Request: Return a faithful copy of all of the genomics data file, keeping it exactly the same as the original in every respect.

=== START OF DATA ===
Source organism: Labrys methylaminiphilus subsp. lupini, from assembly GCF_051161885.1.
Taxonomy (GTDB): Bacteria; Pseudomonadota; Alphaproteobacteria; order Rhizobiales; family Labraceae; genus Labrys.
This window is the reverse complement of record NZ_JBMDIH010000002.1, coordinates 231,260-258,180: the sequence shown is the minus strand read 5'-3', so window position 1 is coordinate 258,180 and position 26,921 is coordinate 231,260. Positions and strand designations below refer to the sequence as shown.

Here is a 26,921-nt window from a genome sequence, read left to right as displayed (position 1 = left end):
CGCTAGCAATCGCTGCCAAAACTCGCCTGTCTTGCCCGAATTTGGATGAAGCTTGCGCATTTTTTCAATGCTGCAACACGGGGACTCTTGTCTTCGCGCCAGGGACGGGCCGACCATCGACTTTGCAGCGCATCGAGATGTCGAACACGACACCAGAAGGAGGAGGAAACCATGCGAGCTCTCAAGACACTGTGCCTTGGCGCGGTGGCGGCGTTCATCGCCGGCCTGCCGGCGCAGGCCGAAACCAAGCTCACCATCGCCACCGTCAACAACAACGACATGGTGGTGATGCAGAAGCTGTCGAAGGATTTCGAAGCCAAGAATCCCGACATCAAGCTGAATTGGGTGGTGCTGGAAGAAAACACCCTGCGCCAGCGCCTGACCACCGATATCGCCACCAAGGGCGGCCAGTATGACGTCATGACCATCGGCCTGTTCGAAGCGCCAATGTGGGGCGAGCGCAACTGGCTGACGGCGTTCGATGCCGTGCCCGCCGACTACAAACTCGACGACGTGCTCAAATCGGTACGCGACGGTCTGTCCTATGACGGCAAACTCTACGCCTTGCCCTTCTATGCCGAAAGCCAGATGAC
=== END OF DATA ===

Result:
Source organism: Labrys methylaminiphilus subsp. lupini, from assembly GCF_051161885.1.
Taxonomy (GTDB): Bacteria; Pseudomonadota; Alphaproteobacteria; order Rhizobiales; family Labraceae; genus Labrys.
This window is the reverse complement of record NZ_JBMDIH010000002.1, coordinates 231,260-258,180: the sequence shown is the minus strand read 5'-3', so window position 1 is coordinate 258,180 and position 26,921 is coordinate 231,260. Positions and strand designations below refer to the sequence as shown.

Here is a 26,921-nt window from a genome sequence, read left to right as displayed (position 1 = left end):
CGCTAGCAATCGCTGCCAAAACTCGCCTGTCTTGCCCGAATTTGGATGAAGCTTGCGCATTTTTTCAATGCTGCAACACGGGGACTCTTGTCTTCGCGCCAGGGACGGGCCGACCATCGACTTTGCAGCGCATCGAGATGTCGAACACGACACCAGAAGGAGGAGGAAACCATGCGAGCTCTCAAGACACTGTGCCTTGGCGCGGTGGCGGCGTTCATCGCCGGCCTGCCGGCGCAGGCCGAAACCAAGCTCACCATCGCCACCGTCAACAACAACGACATGGTGGTGATGCAGAAGCTGTCGAAGGATTTCGAAGCCAAGAATCCCGACATCAAGCTGAATTGGGTGGTGCTGGAAGAAAACACCCTGCGCCAGCGCCTGACCACCGATATCGCCACCAAGGGCGGCCAGTATGACGTCATGACCATCGGCCTGTTCGAAGCGCCAATGTGGGGCGAGCGCAACTGGCTGACGGCGTTCGATGCCGTGCCCGCCGACTACAAACTCGACGACGTGCTCAAATCGGTACGCGACGGTCTGTCCTATGACGGCAAACTCTACGCCTTGCCCTTCTATGCCGAAAGCCAGATGAC